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FEATURED VOXPOP whytenoiz ~~        When I was eleven years old, it was a very good year, and I can remember my daily routine vividly. These were the years before I owned a Sony Playstation, and I used to venture to my friends house - everyday after school - to watch him play through Final...

Sorry, I Can't Review Hypothetical Content

Posted on Saturday, August 2 @ 00:11:28 Eastern by Heath_Hindman
He might not be interesting at all... but then again, he MIGHT be, so he's allowed to declare:



One thing I've been seeing too often in game review comments lately is people wanting reviewers to cut a game slack because of something that may or may not ever happen. They're asking for leniency based on a game's ability to be patched, even when such a patch hasn't been announced or discussed by a developer or publisher.

I just posted an import review of Freedom Wars, for example. Multiple comments are asking me to go easy on it because of things that they hope will be patched in time for domestic release. In so many words: please understand.

But such a practice would be chancy at best, socially irresponsible at worst. I can't give a game bonus points or, in the reverse, refrain from docking it simply because a future update might change something. I know this sounds too stupid to even discuss, but apparently this must be said, because I see the requests popping up so often.

Just look within the comments my most recent review. Here's one:



Borderlands — a different game by a different company — seems to have had frame rate issues fixed with a patch. Well, that's nice, but this isn't a review of Borderlands. It doesn't even matter if there's an announced patch to help the frame rate (which there isn't), the fact of the matter is that I can't consider facets of a game with which no one has any experience. Are you going to tell me you've never heard of a game company not delivering on announced content? Are you going to claim that all patches and updates do what their makers say they will do? Really? No. That's unfortunately not how things really unfold. I can't reward good intentions, I can only reward good results.

While I'm quoting that comment, here's another somewhat unrelated facepalm:



No, I do not accept the notion that popular problems are not problems. A flaw's popularity doesn't make it immune to criticism. Severe frame rate drops should be mentioned in reviews whether they occur in 3% or 97% of all video games; the same goes for anything that hinders the experience. It could be long load times, it could be crashes, it could be graphical pop-in, disconnections, bad voice acting... it could be anything. I don't care what they are or how common they are, flaws are  flaws, and if they annoy the reviewer, they should be mentioned somewhere in the review.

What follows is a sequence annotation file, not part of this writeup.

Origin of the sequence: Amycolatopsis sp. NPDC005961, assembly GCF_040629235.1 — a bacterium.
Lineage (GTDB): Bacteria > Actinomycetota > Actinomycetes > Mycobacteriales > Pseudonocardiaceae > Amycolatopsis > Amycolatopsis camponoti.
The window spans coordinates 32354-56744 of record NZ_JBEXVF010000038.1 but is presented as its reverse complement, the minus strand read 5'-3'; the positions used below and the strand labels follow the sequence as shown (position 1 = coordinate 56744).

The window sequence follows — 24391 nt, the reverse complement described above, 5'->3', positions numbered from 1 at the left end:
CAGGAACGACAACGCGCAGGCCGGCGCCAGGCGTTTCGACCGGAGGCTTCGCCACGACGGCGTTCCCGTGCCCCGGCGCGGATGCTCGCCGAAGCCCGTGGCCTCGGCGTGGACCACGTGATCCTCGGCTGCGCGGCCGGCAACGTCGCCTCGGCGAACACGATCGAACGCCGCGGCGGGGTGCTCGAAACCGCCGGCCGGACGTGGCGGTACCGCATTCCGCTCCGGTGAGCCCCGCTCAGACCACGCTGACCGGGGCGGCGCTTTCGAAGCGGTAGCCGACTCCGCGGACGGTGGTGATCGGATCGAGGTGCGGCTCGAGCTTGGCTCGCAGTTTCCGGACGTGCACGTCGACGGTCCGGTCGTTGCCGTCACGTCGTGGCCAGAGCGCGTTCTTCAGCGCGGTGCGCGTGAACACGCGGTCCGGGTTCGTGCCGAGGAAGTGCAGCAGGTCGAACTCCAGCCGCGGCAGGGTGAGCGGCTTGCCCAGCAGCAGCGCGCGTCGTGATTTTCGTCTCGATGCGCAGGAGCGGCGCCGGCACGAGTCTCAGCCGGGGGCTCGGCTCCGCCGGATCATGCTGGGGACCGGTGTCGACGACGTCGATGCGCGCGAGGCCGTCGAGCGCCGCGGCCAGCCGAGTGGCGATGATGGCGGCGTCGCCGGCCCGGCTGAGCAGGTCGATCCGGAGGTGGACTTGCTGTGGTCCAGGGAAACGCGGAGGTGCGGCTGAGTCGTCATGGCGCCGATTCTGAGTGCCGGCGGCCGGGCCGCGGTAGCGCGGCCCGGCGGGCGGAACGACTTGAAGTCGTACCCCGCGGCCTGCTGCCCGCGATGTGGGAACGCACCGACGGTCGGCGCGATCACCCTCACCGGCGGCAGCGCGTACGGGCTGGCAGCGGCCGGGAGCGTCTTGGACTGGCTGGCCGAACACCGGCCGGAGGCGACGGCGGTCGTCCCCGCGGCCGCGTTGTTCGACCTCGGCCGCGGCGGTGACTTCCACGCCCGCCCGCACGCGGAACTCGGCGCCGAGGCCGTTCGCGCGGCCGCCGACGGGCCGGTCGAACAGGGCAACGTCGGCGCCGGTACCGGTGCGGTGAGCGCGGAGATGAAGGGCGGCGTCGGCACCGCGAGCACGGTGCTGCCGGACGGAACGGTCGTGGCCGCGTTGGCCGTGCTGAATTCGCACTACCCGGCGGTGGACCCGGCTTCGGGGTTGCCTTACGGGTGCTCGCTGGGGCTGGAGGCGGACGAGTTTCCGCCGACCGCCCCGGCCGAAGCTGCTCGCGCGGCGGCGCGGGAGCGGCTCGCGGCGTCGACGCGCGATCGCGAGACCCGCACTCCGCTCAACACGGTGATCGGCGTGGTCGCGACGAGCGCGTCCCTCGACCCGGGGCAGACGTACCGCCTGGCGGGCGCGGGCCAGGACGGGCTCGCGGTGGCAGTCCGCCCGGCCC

But let's get back to not reviewing unreleased content. Here's another telling snippet from the same review's comment section:


People turn suspicions into knowledge, as demonstrated in both of the above comments. Do we actually "know" that Freedom Wars will be released internationally with "all the good fixes" included? We actually don't, and we won't until it's in the gamers' hands. I also love the automatic assumption that all of the fixes are good. There's a bug in this game that lets players somewhat circumvent the horrible, tedious, broken crafting system, which is said to be erased in a recent update and will definitely not be seen as "good" to many players.

It's true that some Japanese games are changed before their stateside launches, but just as many receive no such treatment. It's also true that lots of games are patched and patched again until all of their biggest problems vanish, but once again, reality has a dark side: this healing process doesn't happen to every game.

When I review a game, my job is to play the game that's put in front of me, finish it, and evaluate it as best I can. I should fully disclose which patches I do and don't have access to, which features I use, and so on, and I always do. I can't, however, sit on my hands and wait for the perfect version of the game to arrive. When it comes time to write that review, I can't withhold criticism of the current product simply because it might get better some day. Even if I believe it will improve, no one knows for certain until that supposed update arrives, after which point a writer will sometimes update a review.

But until then, the only thing I can review is the thing that actually exists.

Stay existent, my friends.
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